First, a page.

Burning

On Simmer

Presidential Accord

 

Situation Report

Thousands of Guardsmen are activated for Sandy

Dempsey: rumors around Carter Ham’s departure from AFRICOM are “absolutely false;” At portrait unveiling, Gates explains what contributed to his departure, unleashes zingers, and more.

The Pentagon has activated more than 7,500 Guardsmen to respond to Sandy across seven states, but mostly in New York and New Jersey, areas that have been crippled by the hurricane. But the number of Guardsmen activated is expected to grow, Situation Report was told this morning. The National Guard was helping local first responders and FEMA at evacuation shelters as well as opening up roads and bridges and conducting search-and-rescue operations up and down the East Coast.

The storm packed a wallop up and down the East Coast, but hit New York and New Jersey the hardest, killing seven. As an example of the kind of devastation Sandy has caused, the head of the 108-year-old New York city subway system said had "never faced a disaster as devastating" as the one Monday night.

DVIDS story: http://bitly.com/RqEBwq

Welcome to Tuesday's edition of Situation Report, where we feel for those who are having a much harder time of it today. Follow me @glubold. Or hit me anytime at gordon.lubold@foreignpolicy.com. And sign up for Situation Report here: http://bit.ly/NCN9uN or just send me an e-mail and I'll put you on the list.

The intensity of coverage over the Benghazi attack has created rumors that Gen. Carter Ham was fired. In recent days, bloggers have speculated that Defense Secretary Leon Panetta's announcement of a replacement for Ham, commander of AFRICOM, was a quiet way of removing the general after, they allege, that he refused orders to "stand down" on the night of the attack in Benghazi. Those promoting this storyline, like tigerdroppings.com, seem to be seized by a story line that sounds like it's straight out of the movies. Tigerdroppings.com: "General Ham then received the order to stand down. His response was to screw it, he was going to help anyhow. Within 30 seconds to a minute after making the move to respond, his second in command apprehended General Ham and told him that he was now relieved of his command."

The truth is that Ham was never relieved of command, and continues to serve in the job to this day, officials tell Situation Report. Yet other blogs have fanned the rumors that Ham was let go over the attack, including James Robbins on the Washington Times. Robbins, who cites the tigerdroppings blog, has a bit more incredulous take: "This version of events contradicts Mr. Panetta's October 25 statement that General Ham advised against intervention. But so far there is nothing solid to back it up. Maybe Ham attempted to send a reaction force against orders, or maybe he simply said the wrong thing to the wrong people." http://bitly.com/U6nyNt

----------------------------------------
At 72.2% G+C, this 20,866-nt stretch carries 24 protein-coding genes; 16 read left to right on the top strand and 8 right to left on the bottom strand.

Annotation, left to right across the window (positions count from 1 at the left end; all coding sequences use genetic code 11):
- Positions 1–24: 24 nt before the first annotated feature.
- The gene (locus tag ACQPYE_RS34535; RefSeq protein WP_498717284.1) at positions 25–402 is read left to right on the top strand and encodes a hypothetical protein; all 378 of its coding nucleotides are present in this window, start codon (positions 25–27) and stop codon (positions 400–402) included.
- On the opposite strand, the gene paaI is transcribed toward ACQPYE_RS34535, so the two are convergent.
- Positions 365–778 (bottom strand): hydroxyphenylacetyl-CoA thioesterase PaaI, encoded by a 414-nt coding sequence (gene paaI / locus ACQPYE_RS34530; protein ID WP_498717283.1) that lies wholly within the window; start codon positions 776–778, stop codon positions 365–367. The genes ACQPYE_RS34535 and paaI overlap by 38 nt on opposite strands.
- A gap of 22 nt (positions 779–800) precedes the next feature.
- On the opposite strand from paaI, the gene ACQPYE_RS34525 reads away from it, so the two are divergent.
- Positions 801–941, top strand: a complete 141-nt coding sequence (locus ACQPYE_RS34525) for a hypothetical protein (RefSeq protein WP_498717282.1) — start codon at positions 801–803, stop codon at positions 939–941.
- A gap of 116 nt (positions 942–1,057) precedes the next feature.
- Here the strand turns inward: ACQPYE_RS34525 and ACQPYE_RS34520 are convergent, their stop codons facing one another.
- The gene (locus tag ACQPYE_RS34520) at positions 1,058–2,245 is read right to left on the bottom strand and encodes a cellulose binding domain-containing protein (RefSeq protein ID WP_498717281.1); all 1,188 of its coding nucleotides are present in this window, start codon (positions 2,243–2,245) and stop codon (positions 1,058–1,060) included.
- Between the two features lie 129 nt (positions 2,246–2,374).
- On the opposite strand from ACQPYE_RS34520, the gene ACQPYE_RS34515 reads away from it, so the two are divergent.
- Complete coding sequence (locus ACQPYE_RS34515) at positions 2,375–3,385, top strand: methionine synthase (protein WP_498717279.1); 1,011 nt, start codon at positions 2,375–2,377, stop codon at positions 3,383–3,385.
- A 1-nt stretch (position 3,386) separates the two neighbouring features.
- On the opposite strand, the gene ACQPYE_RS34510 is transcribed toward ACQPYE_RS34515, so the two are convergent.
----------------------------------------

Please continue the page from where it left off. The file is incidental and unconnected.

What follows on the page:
Robbins' posts include a statement from Pentagon Press Secretary George Little who discounts the notion altogether: "The insinuations in your story are flat wrong.  General Ham is an outstanding leader of AFRICOM. Future leadership changes at this important command have absolutely nothing to do with the attack on American personnel in Benghazi.  The leadership changes have been long planned."

There was enough speculation about Ham that Chairman of the Joint Chiefs of Staff Gen. Marty Dempsey, traveling in Israel, also issued a statement: "The speculation that General Carter Ham is departing Africa Command due to events in Benghazi, Libya on 11 September 2012 is absolutely false," the statement attributed to Dempsey said. "General Ham's departure is part of a routine succession planning that has been going on since July. He continues to serve in AFRICOM with my complete confidence."

Ham, well respected and admired among those in the E-ring for his thoughtful, evenhanded approach, was tapped for AFRICOM in part because of the special skills necessary for that job. The AFRICOM mission had always been largely misunderstood by many leaders in Africa because it was seen as leading to military deployments that Africa didn't necessarily want. But Ham was seen as someone who could help bridge the gap between the U.S. military and Africa. Many believe that effort is now on a better track than when AFRICOM was first created. Although Ham only just began the AFRICOM job in March 2011, he was expected to leave the command after a year or two - long before the attack in Libya.

Dempsey is reviewing the "Austere Challenge" joint exercise in Israel, the largest one ever conducted there in which the U.S. has played a part. There are more than 3,500 Americans participating in the exercise. Dempsey is not traveling with a reporter as is customary for the Pentagon's senior officer for most trips. But his spokesman, Col. Dave Lapan, provided excerpts of his remarks during meetings with President Shimon Perez and Defense Minister Ehud Barak. Peres said the "sheer friendship" with the U.S. helps to "deter dangers and to face enemies."

Peres to Dempsey: "I may say that you yourself have gained a great respect by our commanders and our government and I want to thank you. Not just personal friendship, military friendship -- it's a meaningful one politically and militarily. But I can say in a sense of humor that we can provide enough dangers to maintain this friendship, and we don't have a choice but to do so."